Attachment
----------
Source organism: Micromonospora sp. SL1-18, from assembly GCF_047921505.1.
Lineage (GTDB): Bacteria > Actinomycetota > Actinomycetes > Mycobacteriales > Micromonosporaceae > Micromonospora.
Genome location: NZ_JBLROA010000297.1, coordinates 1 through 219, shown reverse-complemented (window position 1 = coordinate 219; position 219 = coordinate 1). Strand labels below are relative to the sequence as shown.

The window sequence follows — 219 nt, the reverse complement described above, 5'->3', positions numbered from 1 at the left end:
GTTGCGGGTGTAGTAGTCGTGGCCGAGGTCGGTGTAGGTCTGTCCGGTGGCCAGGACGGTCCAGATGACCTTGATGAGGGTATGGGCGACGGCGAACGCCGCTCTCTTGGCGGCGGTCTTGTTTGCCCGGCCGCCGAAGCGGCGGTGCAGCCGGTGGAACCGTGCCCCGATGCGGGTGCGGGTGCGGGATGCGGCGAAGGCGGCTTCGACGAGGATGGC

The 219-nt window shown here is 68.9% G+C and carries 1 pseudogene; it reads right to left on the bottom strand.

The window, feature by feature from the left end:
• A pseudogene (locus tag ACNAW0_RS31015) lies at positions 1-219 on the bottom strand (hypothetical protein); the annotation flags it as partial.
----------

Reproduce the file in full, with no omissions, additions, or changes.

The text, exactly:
Source organism: Micromonospora sp. SL1-18, from assembly GCF_047921505.1.
Lineage (GTDB): Bacteria > Actinomycetota > Actinomycetes > Mycobacteriales > Micromonosporaceae > Micromonospora.
Genome location: NZ_JBLROA010000297.1, coordinates 1 through 219, shown reverse-complemented (window position 1 = coordinate 219; position 219 = coordinate 1). Strand labels below are relative to the sequence as shown.

The window sequence follows — 219 nt, the reverse complement described above, 5'->3', positions numbered from 1 at the left end:
GTTGCGGGTGTAGTAGTCGTGGCCGAGGTCGGTGTAGGTCTGTCCGGTGGCCAGGACGGTCCAGATGACCTTGATGAGGGTATGGGCGACGGCGAACGCCGCTCTCTTGGCGGCGGTCTTGTTTGCCCGGCCGCCGAAGCGGCGGTGCAGCCGGTGGAACCGTGCCCCGATGCGGGTGCGGGTGCGGGATGCGGCGAAGGCGGCTTCGACGAGGATGGC

The 219-nt window shown here is 68.9% G+C and carries 1 pseudogene; it reads right to left on the bottom strand.

The window, feature by feature from the left end:
• A pseudogene (locus tag ACNAW0_RS31015) lies at positions 1-219 on the bottom strand (hypothetical protein); the annotation flags it as partial.